Breeding Bird Survey - General Information
The North American Breeding Bird Survey (BBS) is an avian survey designed to collect long-term data on the population status and trends of breeding birds throughout North America. It was initiated in 1966 in the United States by Chandler Robbins at the United States Geological Survey, Patuxent Wildlife Research Center. Tony Erskine was the first Canadian coordinator.
Today the BBS is coordinated in Canada by Environment Canada, National Wildlife Research Centre, and in the United States by the U.S. Geological Survey, Patuxent Wildlife Research Center.
The BBS is a volunteer survey. Close to 500 BBS routes are run by over 300 volunteers each year in Canada while more than 2300 routes are run in the U.S. Canadian participants run their routes between 28 May and 7 July. Volunteers are encouraged to run their routes during the peak of the breeding season, usually the first two weeks of June. The starting point and starting direction of routes are selected randomly in order to sample a range of habitats. Each participant runs his or her individual route for as many consecutive years as possible. Routes consist of 50 stops spaced 0.8 km apart along a 39.4-km route. Participants record the total number of individual bird species heard or seen within 0.4 km of each stop during a three-minute observation. Data on starting and finishing times, as well as weather conditions, are also recorded.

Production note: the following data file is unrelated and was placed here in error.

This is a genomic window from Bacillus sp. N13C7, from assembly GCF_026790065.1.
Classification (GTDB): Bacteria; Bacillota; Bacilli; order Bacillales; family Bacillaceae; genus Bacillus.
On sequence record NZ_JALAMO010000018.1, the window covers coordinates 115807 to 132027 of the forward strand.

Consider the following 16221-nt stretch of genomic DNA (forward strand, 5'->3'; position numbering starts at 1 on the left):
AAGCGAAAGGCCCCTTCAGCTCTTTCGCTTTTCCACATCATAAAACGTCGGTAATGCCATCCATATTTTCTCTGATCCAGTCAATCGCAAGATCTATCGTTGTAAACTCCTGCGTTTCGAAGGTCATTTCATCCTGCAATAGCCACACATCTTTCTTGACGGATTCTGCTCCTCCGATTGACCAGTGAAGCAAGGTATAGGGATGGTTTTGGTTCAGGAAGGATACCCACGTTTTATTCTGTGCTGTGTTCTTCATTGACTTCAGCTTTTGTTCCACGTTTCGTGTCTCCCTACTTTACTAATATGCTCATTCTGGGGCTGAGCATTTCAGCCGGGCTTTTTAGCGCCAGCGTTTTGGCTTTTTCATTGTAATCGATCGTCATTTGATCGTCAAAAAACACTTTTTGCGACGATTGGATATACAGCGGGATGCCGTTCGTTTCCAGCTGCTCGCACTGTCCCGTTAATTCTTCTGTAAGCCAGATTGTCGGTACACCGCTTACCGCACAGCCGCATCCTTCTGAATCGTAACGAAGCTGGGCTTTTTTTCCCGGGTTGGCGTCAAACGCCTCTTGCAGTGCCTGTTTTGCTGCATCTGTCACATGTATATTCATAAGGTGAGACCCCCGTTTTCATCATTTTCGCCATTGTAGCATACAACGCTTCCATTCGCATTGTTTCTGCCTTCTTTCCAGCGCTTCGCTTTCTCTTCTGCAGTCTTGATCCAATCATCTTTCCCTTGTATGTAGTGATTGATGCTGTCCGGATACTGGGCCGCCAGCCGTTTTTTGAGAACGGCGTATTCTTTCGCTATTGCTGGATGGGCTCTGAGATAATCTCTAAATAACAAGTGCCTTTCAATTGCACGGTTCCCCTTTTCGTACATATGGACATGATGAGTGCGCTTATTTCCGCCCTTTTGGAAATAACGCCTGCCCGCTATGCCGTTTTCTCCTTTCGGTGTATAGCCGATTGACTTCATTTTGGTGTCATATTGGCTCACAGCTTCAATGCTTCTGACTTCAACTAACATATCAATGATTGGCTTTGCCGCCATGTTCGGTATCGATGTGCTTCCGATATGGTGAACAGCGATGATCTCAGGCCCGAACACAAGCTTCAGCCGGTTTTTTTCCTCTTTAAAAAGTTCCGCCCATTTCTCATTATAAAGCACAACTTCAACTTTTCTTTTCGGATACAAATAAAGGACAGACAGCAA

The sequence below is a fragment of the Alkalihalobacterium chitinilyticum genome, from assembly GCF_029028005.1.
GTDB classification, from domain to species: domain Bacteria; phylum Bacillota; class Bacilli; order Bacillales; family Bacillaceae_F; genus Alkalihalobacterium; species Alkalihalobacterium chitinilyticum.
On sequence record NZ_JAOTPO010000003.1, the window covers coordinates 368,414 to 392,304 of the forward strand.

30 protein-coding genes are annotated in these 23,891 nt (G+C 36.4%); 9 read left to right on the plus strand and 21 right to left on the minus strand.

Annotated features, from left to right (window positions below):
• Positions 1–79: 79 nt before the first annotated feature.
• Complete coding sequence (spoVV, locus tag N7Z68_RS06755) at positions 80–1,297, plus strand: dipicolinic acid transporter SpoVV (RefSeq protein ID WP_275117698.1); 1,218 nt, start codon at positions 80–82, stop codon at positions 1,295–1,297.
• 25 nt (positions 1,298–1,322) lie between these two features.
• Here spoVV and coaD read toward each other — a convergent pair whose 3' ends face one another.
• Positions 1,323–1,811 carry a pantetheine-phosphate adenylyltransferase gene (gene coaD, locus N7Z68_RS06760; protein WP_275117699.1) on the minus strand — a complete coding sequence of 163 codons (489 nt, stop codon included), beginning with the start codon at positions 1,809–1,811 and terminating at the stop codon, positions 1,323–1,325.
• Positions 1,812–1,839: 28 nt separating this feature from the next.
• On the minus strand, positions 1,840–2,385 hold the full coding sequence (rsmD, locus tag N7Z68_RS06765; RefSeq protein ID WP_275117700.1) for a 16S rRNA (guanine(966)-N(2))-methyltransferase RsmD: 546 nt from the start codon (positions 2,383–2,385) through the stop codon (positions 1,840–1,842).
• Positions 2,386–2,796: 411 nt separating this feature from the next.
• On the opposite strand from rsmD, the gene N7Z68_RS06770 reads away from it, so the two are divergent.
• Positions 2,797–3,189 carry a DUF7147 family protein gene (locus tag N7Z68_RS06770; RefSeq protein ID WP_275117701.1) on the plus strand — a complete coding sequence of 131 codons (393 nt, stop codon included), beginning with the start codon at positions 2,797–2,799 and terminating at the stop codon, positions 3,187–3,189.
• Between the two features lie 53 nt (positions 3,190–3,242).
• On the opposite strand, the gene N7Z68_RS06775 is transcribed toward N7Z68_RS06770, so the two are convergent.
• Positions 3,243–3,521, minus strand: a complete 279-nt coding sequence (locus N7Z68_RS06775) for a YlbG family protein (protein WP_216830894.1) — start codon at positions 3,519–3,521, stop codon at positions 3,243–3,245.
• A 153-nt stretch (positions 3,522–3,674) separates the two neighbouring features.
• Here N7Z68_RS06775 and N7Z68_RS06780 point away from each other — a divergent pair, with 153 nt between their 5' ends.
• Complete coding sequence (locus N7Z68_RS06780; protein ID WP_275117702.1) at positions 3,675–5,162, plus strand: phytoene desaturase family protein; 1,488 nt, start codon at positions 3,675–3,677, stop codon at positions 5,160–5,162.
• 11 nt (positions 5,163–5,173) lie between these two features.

About Our Web Site
This web site is geared toward Canadian participants in the BBS. It provides some brief introductory material, Canadian instructions, and contact information for Canadian BBS coordinators. On this web site you have the ability to browse maps of Canadian BBS routes in your province and territory and look for available routes. We link to the the Breeding Bird Survey - Canadian Results Database, which provides the results of the analysis of Canadian BBS data. We hope you find this information useful.
Be sure to visit the BBS web site for North America in addition to ours! It is located on the U.S. Geological Survey's Patuxent Wildlife Research Center site. It contains extensive information on the BBS, as well as functions that allow you to enter your BBS data over the Internet, download electronic copies of BBS data and BBS trend analyses, and so on.
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